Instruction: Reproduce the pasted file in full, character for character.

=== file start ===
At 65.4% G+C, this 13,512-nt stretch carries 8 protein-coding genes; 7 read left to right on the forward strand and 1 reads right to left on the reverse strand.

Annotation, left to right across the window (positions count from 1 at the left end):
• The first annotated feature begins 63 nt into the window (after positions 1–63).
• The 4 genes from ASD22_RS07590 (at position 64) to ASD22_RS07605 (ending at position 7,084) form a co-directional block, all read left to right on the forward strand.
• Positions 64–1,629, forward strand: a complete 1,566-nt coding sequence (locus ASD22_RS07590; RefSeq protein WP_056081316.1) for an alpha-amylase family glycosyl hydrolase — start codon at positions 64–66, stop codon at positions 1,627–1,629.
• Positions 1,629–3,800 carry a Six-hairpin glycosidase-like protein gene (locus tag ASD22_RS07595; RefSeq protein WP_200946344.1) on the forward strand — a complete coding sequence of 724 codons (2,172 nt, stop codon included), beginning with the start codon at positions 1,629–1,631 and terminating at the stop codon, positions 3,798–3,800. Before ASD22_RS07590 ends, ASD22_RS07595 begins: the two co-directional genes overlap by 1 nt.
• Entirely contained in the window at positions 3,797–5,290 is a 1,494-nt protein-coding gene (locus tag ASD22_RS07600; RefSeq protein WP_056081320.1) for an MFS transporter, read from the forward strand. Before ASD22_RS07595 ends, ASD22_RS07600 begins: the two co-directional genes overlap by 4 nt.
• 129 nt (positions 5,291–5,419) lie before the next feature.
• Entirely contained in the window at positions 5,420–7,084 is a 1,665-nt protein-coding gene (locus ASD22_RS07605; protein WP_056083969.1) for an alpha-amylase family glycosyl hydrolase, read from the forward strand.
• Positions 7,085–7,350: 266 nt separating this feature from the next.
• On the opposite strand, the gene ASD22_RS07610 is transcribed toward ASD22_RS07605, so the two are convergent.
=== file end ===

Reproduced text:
At 65.4% G+C, this 13,512-nt stretch carries 8 protein-coding genes; 7 read left to right on the forward strand and 1 reads right to left on the reverse strand.

Annotation, left to right across the window (positions count from 1 at the left end):
• The first annotated feature begins 63 nt into the window (after positions 1–63).
• The 4 genes from ASD22_RS07590 (at position 64) to ASD22_RS07605 (ending at position 7,084) form a co-directional block, all read left to right on the forward strand.
• Positions 64–1,629, forward strand: a complete 1,566-nt coding sequence (locus ASD22_RS07590; RefSeq protein WP_056081316.1) for an alpha-amylase family glycosyl hydrolase — start codon at positions 64–66, stop codon at positions 1,627–1,629.
• Positions 1,629–3,800 carry a Six-hairpin glycosidase-like protein gene (locus tag ASD22_RS07595; RefSeq protein WP_200946344.1) on the forward strand — a complete coding sequence of 724 codons (2,172 nt, stop codon included), beginning with the start codon at positions 1,629–1,631 and terminating at the stop codon, positions 3,798–3,800. Before ASD22_RS07590 ends, ASD22_RS07595 begins: the two co-directional genes overlap by 1 nt.
• Entirely contained in the window at positions 3,797–5,290 is a 1,494-nt protein-coding gene (locus tag ASD22_RS07600; RefSeq protein WP_056081320.1) for an MFS transporter, read from the forward strand. Before ASD22_RS07595 ends, ASD22_RS07600 begins: the two co-directional genes overlap by 4 nt.
• 129 nt (positions 5,291–5,419) lie before the next feature.
• Entirely contained in the window at positions 5,420–7,084 is a 1,665-nt protein-coding gene (locus ASD22_RS07605; protein WP_056083969.1) for an alpha-amylase family glycosyl hydrolase, read from the forward strand.
• Positions 7,085–7,350: 266 nt separating this feature from the next.
• On the opposite strand, the gene ASD22_RS07610 is transcribed toward ASD22_RS07605, so the two are convergent.